Facebook elicits all kinds of reactions in the public school sector when trying to convince administrators and board of education members to allow it to be used as a communications and/or marketing channel. Fear is certainly one of those reactions. While it is certainly a fair reaction since schools are charged with protecting their students at all costs, the simple fact remains that the students are already in the space and they are there to stay. So why should schools be afraid?
The media has played a part in the fear factor of social media. Just several months ago news organizations were pushing stories about the experienced teacher who posted inappropriately on her personal page about students and parents and was quickly fired from her job and then about the student who challenged a principal’s discipline of one of her Facebook postings in court and won. Then, in recent weeks, the tragic death of a Rutgers University student and the enhanced concentration on cyberbullying confuses the conversation about whether or not a tool like Facebook is ultimately dangerous or harmful.
Like anything in life there are inherent dangers. However, if approached strategically, Facebook can greatly benefit a school district’s communications, marketing and recruiting efforts. I work for a public school district in Ohio that is a career-technical school district. We have been using Facebook for outreach since 2007 and it has been the most effective and beneficial of the wide assortment of social media tools available online that have changed the way we connect with our “customers.”
This fall, we are taking our Facebook efforts even one step further by allowing individual teachers to manage program pages all on their own. Yes, initially the idea of losing control was at the forefront of conversations amongst administrators, but because our team has a “no fear” attitude when it comes to blazing a trail and innovating, we pushed forward. Why? Because, the fact remains that, with a good strategy and a good plan and with time taken to train the staff (or students), social media can work. And, at the end of the day social media is not about the tool or mechanism, but rather it is about open and transparent conversations and engaging people in dialogue. Who better to do that than our teachers?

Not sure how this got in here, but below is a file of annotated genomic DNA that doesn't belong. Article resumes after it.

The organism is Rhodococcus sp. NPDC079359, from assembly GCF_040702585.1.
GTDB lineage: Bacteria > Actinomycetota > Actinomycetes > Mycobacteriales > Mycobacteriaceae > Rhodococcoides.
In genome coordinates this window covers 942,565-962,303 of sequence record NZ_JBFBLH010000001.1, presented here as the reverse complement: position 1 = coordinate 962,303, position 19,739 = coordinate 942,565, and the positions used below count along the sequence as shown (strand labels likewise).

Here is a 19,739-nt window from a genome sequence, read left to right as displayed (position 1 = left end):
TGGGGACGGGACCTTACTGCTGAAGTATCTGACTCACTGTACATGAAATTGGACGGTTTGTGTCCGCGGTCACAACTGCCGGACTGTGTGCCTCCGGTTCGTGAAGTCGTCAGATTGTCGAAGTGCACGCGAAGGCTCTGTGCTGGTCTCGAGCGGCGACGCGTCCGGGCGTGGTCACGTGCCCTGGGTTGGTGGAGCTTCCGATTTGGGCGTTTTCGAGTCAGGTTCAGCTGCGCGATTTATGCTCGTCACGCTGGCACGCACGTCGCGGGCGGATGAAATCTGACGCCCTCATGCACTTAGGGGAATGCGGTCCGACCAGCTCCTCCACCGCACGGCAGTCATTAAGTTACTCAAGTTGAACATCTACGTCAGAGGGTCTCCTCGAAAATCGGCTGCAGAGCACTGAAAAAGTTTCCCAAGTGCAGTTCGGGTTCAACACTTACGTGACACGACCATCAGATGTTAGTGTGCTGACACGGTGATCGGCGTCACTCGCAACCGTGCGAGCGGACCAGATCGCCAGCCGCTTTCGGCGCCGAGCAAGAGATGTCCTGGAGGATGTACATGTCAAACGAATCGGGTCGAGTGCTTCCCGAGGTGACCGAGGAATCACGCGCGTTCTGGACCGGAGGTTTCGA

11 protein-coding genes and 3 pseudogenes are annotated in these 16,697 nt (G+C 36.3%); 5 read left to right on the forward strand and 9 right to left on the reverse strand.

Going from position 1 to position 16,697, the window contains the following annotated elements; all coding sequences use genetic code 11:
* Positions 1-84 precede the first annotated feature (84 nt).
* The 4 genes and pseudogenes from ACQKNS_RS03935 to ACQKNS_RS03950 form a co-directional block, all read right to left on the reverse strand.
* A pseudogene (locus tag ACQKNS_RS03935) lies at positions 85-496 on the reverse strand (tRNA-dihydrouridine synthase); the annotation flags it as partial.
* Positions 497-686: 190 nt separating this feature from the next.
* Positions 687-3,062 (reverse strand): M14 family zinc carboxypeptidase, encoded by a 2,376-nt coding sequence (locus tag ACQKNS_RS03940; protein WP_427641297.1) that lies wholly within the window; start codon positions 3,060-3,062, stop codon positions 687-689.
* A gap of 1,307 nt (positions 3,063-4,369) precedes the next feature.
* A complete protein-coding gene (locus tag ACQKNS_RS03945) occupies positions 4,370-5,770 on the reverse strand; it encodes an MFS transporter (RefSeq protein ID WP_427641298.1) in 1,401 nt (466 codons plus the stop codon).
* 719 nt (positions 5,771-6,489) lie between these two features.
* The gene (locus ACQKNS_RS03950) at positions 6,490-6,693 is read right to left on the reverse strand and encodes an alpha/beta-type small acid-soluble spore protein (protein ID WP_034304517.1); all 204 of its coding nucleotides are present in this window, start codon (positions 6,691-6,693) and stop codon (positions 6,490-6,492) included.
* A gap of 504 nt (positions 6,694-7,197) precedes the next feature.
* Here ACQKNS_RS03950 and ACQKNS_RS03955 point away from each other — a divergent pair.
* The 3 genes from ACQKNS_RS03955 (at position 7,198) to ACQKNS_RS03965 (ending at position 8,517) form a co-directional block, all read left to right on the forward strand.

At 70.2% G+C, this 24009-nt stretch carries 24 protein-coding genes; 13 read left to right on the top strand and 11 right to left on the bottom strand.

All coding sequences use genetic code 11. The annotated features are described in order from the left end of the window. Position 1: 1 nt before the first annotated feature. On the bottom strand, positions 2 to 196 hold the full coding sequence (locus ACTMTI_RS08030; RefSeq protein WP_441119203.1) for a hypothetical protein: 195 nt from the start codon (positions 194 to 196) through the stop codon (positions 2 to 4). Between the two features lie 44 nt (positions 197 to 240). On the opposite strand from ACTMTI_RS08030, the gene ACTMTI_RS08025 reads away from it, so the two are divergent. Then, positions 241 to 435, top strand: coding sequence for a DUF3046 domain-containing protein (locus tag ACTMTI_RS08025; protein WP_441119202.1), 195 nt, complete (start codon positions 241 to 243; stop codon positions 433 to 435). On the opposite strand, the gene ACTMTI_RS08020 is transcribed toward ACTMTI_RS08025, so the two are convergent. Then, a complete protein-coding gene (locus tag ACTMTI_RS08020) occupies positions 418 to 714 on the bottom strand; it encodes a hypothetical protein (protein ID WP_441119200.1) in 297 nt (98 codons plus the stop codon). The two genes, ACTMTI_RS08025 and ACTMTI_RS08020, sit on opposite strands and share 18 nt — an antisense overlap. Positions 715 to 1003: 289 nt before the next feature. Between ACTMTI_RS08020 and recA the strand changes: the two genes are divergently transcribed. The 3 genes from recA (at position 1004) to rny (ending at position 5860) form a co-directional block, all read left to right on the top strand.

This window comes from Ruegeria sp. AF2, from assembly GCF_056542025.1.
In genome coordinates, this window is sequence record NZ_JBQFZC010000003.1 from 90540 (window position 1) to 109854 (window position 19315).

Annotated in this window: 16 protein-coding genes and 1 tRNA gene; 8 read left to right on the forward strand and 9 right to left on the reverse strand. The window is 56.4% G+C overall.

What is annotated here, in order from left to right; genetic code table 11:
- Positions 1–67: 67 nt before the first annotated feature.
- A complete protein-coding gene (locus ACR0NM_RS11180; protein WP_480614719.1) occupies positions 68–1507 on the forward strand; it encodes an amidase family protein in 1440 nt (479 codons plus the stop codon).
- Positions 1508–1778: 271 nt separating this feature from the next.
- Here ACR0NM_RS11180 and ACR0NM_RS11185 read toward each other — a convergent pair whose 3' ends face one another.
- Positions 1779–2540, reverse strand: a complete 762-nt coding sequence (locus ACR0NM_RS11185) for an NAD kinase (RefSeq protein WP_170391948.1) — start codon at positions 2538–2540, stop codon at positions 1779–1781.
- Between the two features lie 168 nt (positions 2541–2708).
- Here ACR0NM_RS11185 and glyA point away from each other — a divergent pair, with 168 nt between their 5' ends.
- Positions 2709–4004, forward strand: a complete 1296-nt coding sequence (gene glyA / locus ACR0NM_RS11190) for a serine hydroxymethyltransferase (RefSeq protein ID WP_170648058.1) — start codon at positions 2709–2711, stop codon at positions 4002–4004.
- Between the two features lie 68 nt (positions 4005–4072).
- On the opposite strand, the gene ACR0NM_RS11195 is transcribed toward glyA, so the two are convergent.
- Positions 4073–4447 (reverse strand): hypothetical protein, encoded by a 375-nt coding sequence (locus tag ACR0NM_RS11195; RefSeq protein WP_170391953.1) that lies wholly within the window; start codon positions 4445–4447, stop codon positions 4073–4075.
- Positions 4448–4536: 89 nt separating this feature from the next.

How are we doing it? Here’s how:
- We have a well-defined purpose for any teacher that is going to have an individual page. These purposes must include: recruiting of new students, school-related communications with parents and students, answering school-related questions, re-connecting with former students and collecting information to do vital follow-up surveys for post-program placement rate information, showcasing classroom projects, informing the public about career and college pathways, highlighting success stories, addressing legitimate concerns
- We have well-defined items that should NEVER happen on the page: sharing personal information, commenting on other students, disciplinary actions, student behaviors or other staff members, criticizing business, community and educational partners, ignoring questions or comments
- Each page must include the legal disclaimer and purpose statement (legalese written by the lawyers)
- All pages are created by the Office of Marketing and Communications and teachers are made administrators of the page
- All teachers who want a page must go through a training session
- Comments posted by fans must be responded to within 24 hours
- These pages are audited three months after creation and if they are not being updated or utilized, they are deleted
- We are providing FlipCams and digital cameras to the staff to use to make sure the pages are visual
So what has been the response so far? Well, we have had about 25 instructors create pages. Some are doing very well, some are struggling. I will do a follow-up to this post down the road to update you on our Facebook experiment.
What do you think of this concept? Should we avoid Facebook and live in fear of it or should we embrace it? How is your school district approaching this?